"Gunmen surrounded the building, stormed into the garage and demanded that the army shut down the station," a senior TV official said.

Future group targeted

Security sources said Hezbollah and fighters from the allied Amal movement - both Shia groups - had overrun offices of Hariri's Future conglomerate across the predominantly Muslim western half of the Lebanese capital.

The headquarters of the Future media group's Al-Mustaqbal daily was also surrounded by fighters firing rocket-propelled grenades, setting fire to one floor, its managing editor said.

Nadim Munla, the general manager of Future TV, told Al Jazeera that masked armed men entered the control rooms and cut off the cables.

"We have been effectively prevented from broadcasting and doing our jobs as media professionals," he said.

"Hezbollah ... have proven that the gun is stronger than the value of the opinion. We have only one thing left - free speech, and their guns will not silence us."

Lebanese troops evacuated the staff of the TV station's terrestrial and satellite studios in the Kantari area of western Beirut.

Meanwhile, in a statement seen as politically significant, Michel Aoun, a Christian leader allied with the Hezbollah-led opposition, has said that normalcy should be restored on the streets.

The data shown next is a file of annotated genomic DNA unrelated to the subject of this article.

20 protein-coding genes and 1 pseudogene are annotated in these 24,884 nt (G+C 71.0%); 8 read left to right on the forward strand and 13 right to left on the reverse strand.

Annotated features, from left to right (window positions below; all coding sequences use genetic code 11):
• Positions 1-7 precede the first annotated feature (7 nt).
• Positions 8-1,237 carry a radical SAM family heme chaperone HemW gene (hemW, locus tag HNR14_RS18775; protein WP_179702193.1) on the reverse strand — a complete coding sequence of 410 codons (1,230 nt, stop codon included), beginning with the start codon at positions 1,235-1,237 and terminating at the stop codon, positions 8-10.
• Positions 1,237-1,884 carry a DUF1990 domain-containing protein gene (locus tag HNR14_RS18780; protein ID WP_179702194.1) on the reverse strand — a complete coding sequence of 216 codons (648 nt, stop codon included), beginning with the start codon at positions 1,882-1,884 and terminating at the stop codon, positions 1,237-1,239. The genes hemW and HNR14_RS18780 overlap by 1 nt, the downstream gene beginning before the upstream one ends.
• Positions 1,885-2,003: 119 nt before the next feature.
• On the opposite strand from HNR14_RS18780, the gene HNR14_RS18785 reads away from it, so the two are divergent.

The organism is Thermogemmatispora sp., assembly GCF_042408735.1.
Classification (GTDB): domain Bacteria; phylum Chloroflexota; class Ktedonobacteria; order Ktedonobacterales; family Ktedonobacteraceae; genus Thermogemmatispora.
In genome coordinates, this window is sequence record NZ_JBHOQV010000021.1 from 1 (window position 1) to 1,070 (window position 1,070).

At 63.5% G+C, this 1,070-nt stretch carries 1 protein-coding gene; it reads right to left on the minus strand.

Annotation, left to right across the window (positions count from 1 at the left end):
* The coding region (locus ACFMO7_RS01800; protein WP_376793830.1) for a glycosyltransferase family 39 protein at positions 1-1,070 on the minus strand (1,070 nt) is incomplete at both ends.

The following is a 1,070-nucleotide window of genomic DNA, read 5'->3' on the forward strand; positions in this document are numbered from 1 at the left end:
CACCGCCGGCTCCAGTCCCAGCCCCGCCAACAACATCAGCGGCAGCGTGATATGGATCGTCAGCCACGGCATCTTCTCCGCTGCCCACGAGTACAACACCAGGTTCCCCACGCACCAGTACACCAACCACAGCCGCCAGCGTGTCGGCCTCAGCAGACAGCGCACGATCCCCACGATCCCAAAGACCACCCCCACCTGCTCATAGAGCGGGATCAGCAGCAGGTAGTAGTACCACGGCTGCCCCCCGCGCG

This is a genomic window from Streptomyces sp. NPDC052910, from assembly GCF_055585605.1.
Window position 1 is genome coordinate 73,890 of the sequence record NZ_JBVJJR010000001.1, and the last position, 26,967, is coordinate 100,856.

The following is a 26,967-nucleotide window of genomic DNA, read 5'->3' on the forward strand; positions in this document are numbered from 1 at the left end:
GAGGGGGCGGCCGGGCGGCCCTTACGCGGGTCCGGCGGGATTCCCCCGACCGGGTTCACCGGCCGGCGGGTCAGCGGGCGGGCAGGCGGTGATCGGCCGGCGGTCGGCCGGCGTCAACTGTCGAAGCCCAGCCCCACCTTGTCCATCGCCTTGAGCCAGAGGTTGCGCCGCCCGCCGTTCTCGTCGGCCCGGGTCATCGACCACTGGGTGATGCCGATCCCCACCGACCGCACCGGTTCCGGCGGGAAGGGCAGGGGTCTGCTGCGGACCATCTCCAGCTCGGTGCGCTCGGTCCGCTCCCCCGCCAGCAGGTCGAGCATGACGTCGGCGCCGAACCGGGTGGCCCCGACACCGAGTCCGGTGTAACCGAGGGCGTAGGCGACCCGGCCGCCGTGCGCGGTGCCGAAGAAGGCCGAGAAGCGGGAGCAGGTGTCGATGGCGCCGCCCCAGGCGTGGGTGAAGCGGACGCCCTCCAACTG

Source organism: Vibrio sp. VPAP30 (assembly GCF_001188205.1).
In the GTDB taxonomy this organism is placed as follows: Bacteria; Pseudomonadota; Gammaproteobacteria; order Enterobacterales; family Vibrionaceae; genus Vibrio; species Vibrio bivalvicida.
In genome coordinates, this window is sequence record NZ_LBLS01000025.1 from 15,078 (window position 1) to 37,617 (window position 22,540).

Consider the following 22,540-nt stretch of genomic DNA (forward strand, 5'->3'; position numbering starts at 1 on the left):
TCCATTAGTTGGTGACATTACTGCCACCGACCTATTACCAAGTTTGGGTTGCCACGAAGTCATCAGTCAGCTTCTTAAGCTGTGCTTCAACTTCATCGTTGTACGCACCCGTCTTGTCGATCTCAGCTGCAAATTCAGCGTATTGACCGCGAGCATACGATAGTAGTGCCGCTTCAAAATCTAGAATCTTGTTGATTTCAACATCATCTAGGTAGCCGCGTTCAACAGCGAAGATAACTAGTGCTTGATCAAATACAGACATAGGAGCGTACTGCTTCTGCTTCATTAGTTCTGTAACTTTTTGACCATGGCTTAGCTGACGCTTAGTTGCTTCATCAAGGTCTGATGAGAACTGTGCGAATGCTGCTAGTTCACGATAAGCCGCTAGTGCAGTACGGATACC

"The derailed carriage is now back on track. We hope from this point that things will fall back into the normal course [of events]," he said on Friday.

Aoun said that he had sent a letter to Ban Ki-moon, the UN secretary-general, and various member states of the UN Security Council, but "did not find a clear response to avert the crisis".  

Later, Amin Gemayel, leader of the pro-government Kataeb Party, the mainly Maronite Christian party, urged Christians to stay away from the fighting.

He accused Hezbollah of staging a coup.

Saudi pressure


Reports have also emerged that the Saudi ambassador to Lebanon advised Fouad Siniora, the Lebanese prime minister, to step down.

Al Jazeera's Rula Amin, reporting from Beirut, said: "This is a significant move considering that the Saudi government is a staunch supporter of the ruling coalition in Beirut.

"The Saudis see this as a dangerous situation that can escalate rapidly."

 Opposition fighters took rapid control of
many suburbs of Lebanon's capital [AFP]